Largix’s Unusual 3D Printing Process

By on November 15th, 2022 in news, printer

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Large APS 3D printer [Source: Largix]

An Israeli company uses an unusual 3D printing process to make large-scale objects.

Largix, founded in 2015, has developed a process they call “APS”, for “Additive Production System”. The process appears suitable for producing larger-sized objects with straightforward geometry.

How does it work? It’s quite unusual, but seems like a combination of FFF and WAM.

Merging multiple materials together [Source: Largix]

There are multiple materials fed into the extruder, as seen in this image. As the materials come together, a laser rapidly melts the surfaces of the materials, so that the roller can press them together into a unified, thick, extrusion.

Depositing material on top of previous layers [Source: Largix]

This thickened material is then laid down and fused onto previously deposited layers with a laser system as seen in this image.

By moving the toolhead around, it’s possible to create large objects. Imagine, for example, a large chemical storage tank produced in this way. It would be similar in concept to “vase mode” as is found on some desktop 3D printer software, but here the walls would be extraordinarily strong due to the multiple filaments involved.

The materials used appear to be polypropylene and polyethylene, but I suspect APS could be made compatible with a variety of other thermoplastics and composite materials.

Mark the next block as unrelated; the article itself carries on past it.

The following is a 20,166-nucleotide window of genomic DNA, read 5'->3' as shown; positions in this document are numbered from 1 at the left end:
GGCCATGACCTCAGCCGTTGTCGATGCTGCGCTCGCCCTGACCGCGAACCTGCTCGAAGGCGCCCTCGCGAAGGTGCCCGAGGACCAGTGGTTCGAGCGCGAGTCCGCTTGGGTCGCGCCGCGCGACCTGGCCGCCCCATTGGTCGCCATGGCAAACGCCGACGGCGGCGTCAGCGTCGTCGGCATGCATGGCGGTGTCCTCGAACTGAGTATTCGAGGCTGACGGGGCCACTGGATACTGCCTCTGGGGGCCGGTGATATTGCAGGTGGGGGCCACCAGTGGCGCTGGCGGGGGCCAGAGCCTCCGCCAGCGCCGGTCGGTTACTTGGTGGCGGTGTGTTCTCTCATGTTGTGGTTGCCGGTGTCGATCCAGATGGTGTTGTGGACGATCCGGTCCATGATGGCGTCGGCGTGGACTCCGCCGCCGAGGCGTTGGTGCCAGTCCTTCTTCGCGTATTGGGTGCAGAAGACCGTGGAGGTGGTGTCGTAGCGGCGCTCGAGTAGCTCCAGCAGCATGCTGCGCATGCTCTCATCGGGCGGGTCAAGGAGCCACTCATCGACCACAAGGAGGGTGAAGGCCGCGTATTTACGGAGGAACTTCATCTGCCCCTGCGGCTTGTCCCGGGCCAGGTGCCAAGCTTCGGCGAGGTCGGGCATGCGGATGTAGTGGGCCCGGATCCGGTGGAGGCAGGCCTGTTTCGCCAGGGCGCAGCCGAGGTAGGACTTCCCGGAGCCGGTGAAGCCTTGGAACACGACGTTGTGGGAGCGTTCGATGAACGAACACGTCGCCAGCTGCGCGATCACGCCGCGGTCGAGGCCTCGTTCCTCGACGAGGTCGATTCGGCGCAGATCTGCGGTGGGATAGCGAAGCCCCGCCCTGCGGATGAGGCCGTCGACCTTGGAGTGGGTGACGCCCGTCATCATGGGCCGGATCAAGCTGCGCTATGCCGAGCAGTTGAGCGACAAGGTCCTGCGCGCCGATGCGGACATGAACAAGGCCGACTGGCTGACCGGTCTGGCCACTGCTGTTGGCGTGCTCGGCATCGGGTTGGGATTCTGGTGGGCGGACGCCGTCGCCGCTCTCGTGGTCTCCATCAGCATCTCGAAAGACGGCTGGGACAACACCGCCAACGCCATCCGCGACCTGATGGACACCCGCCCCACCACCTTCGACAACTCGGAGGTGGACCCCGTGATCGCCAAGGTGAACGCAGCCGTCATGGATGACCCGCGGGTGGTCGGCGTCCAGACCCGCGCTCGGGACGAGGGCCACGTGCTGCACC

Largix indicates they have an addressable market of US$100B. That may seem large, considering the APS technology may have a narrower set of applications than some other 3D print technologies. However, markets for simple objects such as storage tanks are quite large and worldwide. In addition, these large parts are expensive to make, but straightforward for a technology like APS.

The ability to create custom products of this type could be quite advantageous for certain industries. Largix believes they can reduce production costs by around 50%, which is significant.

Another interesting aspect of APS is that in theory it could be used to produce the large parts on site, rather than doing so at a factory and shipping them. For large objects, shipping can be a complex and expensive matter, or even impossible in some situations.

For Largix, storage tanks seems to be their first industrial application, but the company also believes they can address needs in other industries, including aerospace.

The aerospace industry has long been a leader in use of additive technologies, so they may be a prime market for APS. On the other hand, many of their parts require significant certifications and regulatory process, which is something that Largix would have to undertake.

APS is one of those quiet additive technologies that could make a big impact in very specific industries.

Via Largix

By Kerry Stevenson

Kerry Stevenson, aka "General Fabb" has written over 8,000 stories on 3D printing at Fabbaloo since he launched the venture in 2007, with an intention to promote and grow the incredible technology of 3D printing across the world. So far, it seems to be working!

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